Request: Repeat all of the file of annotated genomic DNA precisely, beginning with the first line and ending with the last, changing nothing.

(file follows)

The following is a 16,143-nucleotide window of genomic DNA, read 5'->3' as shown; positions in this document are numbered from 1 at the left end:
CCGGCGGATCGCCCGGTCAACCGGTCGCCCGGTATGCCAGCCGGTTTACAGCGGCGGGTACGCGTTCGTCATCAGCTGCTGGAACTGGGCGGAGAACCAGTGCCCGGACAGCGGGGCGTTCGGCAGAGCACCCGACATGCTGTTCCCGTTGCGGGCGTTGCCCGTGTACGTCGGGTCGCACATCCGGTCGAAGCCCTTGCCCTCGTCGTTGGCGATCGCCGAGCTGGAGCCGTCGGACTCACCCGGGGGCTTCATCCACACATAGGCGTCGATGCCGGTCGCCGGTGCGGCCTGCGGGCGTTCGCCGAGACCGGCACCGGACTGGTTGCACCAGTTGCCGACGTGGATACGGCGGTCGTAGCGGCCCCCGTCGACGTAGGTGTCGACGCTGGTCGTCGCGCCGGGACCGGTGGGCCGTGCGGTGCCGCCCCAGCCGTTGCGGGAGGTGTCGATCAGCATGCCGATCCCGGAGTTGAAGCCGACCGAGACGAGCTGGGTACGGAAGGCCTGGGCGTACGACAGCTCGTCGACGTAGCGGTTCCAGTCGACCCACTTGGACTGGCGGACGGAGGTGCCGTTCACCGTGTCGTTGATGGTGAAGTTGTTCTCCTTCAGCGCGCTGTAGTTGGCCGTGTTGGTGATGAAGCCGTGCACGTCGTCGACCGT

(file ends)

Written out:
The following is a 16,143-nucleotide window of genomic DNA, read 5'->3' as shown; positions in this document are numbered from 1 at the left end:
CCGGCGGATCGCCCGGTCAACCGGTCGCCCGGTATGCCAGCCGGTTTACAGCGGCGGGTACGCGTTCGTCATCAGCTGCTGGAACTGGGCGGAGAACCAGTGCCCGGACAGCGGGGCGTTCGGCAGAGCACCCGACATGCTGTTCCCGTTGCGGGCGTTGCCCGTGTACGTCGGGTCGCACATCCGGTCGAAGCCCTTGCCCTCGTCGTTGGCGATCGCCGAGCTGGAGCCGTCGGACTCACCCGGGGGCTTCATCCACACATAGGCGTCGATGCCGGTCGCCGGTGCGGCCTGCGGGCGTTCGCCGAGACCGGCACCGGACTGGTTGCACCAGTTGCCGACGTGGATACGGCGGTCGTAGCGGCCCCCGTCGACGTAGGTGTCGACGCTGGTCGTCGCGCCGGGACCGGTGGGCCGTGCGGTGCCGCCCCAGCCGTTGCGGGAGGTGTCGATCAGCATGCCGATCCCGGAGTTGAAGCCGACCGAGACGAGCTGGGTACGGAAGGCCTGGGCGTACGACAGCTCGTCGACGTAGCGGTTCCAGTCGACCCACTTGGACTGGCGGACGGAGGTGCCGTTCACCGTGTCGTTGATGGTGAAGTTGTTCTCCTTCAGCGCGCTGTAGTTGGCCGTGTTGGTGATGAAGCCGTGCACGTCGTCGACCGT